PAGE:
The sunshine city
The history of Portmore dates as far back as 900AD and is one that encompasses a rich and compelling past that can be traced through different groups of people and localities that have made significant impact on the area today.
The Municipality of Portmore, in the Parish of St. Catherine, was originally created to relieve the housing pressures of Kingston’s bourgeoning population and was built on low-lying swampland that was dredged and filled. The community began to explode with the construction of the Causeway, a roadway built on a sliver of land separating Hunt’s Bay from the Kingston Harbor that provided a direct connection between downtown Kingston and the new housing communities.
Today, with a population of over 200,000, Portmore houses the majority of the city of Kingston’s labor force and is one of the largest housing developments in the English-speaking Caribbean.
In many ways, the Portmore community reflects the aspirations and the achievements of the majority of middle-class Jamaicans. When the first communities were being created in the 1960s, the spirit of independence defined many of the plans of the time, and the ethos behind the township was that of a planned, suburban community with the capacity for individualism and community growth. This spirit was reflected in the naming of some of the older housing schemes; names such as Independence City and Garveymeade (after the ardent advocate of Black sovereignty and self-determination, Marcus Garvey) hint at the ideas behind the planning.
The houses were deliberately built in a way that allowed homeowners to make additions or to add their own personal tastes onto the basic units provided. Intended mainly for middle and low-income workers, the schemes allowed many people who would otherwise not be able to afford a home, the opportunity to work and pay for their own land over time. With a small down payment, a family could acquire a unit, and as it saved and earned more money, could build or expand the house to suit its needs. That aspect of Portmore’s development has remained consistent through the years, and today one of the most distinctive features of Portmore is the uniqueness of each house, each street, and each neighborhood.
Over the years, the citizens lobbied the Government for their own Municipality and in 2001 the City Council was formed to create a model for Portmore. In 2003, Portmore was granted Municipal status and became a Municipality, unto itself. Today, it is the only Municipality with a directly-elected Mayor in the English-speaking Caribbean.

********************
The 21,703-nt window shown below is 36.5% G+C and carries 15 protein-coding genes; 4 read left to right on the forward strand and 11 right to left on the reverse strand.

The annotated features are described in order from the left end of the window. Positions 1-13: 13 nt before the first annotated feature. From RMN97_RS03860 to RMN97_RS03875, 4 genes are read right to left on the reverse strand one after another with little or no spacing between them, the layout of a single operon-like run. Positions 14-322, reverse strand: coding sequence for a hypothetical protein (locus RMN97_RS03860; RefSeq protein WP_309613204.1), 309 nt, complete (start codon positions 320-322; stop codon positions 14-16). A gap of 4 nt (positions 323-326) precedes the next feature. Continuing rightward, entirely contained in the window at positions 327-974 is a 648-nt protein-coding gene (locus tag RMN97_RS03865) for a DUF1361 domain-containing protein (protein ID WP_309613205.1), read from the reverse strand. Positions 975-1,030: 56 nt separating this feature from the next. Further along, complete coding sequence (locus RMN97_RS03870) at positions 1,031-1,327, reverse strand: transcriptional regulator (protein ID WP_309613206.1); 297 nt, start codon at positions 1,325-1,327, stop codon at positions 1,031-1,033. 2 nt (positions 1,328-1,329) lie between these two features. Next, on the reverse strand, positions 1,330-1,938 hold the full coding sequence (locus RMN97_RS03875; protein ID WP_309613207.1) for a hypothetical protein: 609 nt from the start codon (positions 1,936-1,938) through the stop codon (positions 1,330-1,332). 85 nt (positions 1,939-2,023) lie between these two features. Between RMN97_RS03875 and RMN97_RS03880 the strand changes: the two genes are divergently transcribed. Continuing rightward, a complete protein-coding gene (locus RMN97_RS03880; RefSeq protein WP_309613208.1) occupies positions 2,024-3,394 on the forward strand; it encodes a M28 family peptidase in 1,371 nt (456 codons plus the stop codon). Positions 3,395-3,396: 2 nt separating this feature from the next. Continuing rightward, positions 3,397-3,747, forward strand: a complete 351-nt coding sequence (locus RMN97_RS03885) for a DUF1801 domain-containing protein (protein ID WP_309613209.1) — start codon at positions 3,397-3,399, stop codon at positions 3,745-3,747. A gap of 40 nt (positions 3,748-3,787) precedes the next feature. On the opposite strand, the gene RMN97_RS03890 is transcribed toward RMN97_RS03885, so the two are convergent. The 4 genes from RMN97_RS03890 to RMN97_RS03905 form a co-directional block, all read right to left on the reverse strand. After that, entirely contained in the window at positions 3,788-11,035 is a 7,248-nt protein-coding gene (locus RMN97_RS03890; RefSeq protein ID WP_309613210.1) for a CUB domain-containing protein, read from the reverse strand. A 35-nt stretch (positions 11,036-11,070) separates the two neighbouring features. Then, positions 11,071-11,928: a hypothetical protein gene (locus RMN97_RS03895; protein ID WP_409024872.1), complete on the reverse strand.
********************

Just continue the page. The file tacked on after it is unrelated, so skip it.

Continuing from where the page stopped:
Over the last decade, Portmore has grown from eight municipal council divisions to twelve, and according to its current Acting Mayor, Leon Thomas, it is still looking to grow larger. “We have the land mass for any major development that anyone would want to do in Portmore,” he explains. “So, we are inviting people to come on down and look to Portmore for investment.” In its desire to attract new businesses, especially light manufacturing, the Municipality advertises its friendly zoning and speedy approval procedures.
Plans for future development include: the expansion of port facilities; the construction of a world-class private medical hospital, which will cater to both local and foreign clients; a major bus hub that will occupy over twelve acres; new Information Technology (IT) plants in the Naggo Head area of the Municipality that will provide hundreds of jobs; and additional housing developments to come on stream. According to Thomas, the Municipality is also in discussions with a German solar company that plans to set up a solar plant in Portmore “to use our sunshine to generate electricity for our residents and businesses.” The plant will also produce solar equipment, creating hundreds of jobs for area residents.
In addition, ground has already been broken for a Municipal, Climate Change Park, which will be called the Portmore/Hagen Climate Change Park – a 15-acre property that will showcase the best current environmental practices, featuring mini-windmills, a solar array, and recycling and rainfall harvesting demonstrations, among other exhibits. The park will be a learning resource for the city’s school children, the general population of Portmore, and visitors to the city.
While Portmore is not marketed as a tourist destination for the millions of incoming travelers to Jamaica every year, there are many places there for entertainment, eating, relaxing, and enjoyment, including numerous restaurants, nightclubs, stores, and hotels. Both Fort Clarence Beach and the Helshire Half Moon beach are famous for their festivals, white sands, and abundant marine life. Portmore is also home to the Portmore Mall, the largest shopping center in the English-speaking Caribbean, and Caymanas Park, the island’s only race track.
Over the last 40 years, Portmore has been transformed from swamps, mangroves, and farmlands, with scattered hamlets and dirt tracks into a modern metropolis with bus transportation, a major commuter highway – the Portmore Toll Road – and air service provided by the nearby Tinson Pen Airport and the Norman Manley International Airport. It is a colorful city, rich in heritage, recreation, entertainment, sports, education, shopping, and business. And according to Mayor Thomas, the “Sunshine City” is a place where “you can live, raise a family, do business and enjoy wholesome entertainment– and it is still growing.”
AT A GLANCE
WHO: The Municipality of Portmore
WHAT: A city of approximately 200,000
WHERE: A suburb of Kingston, Jamaica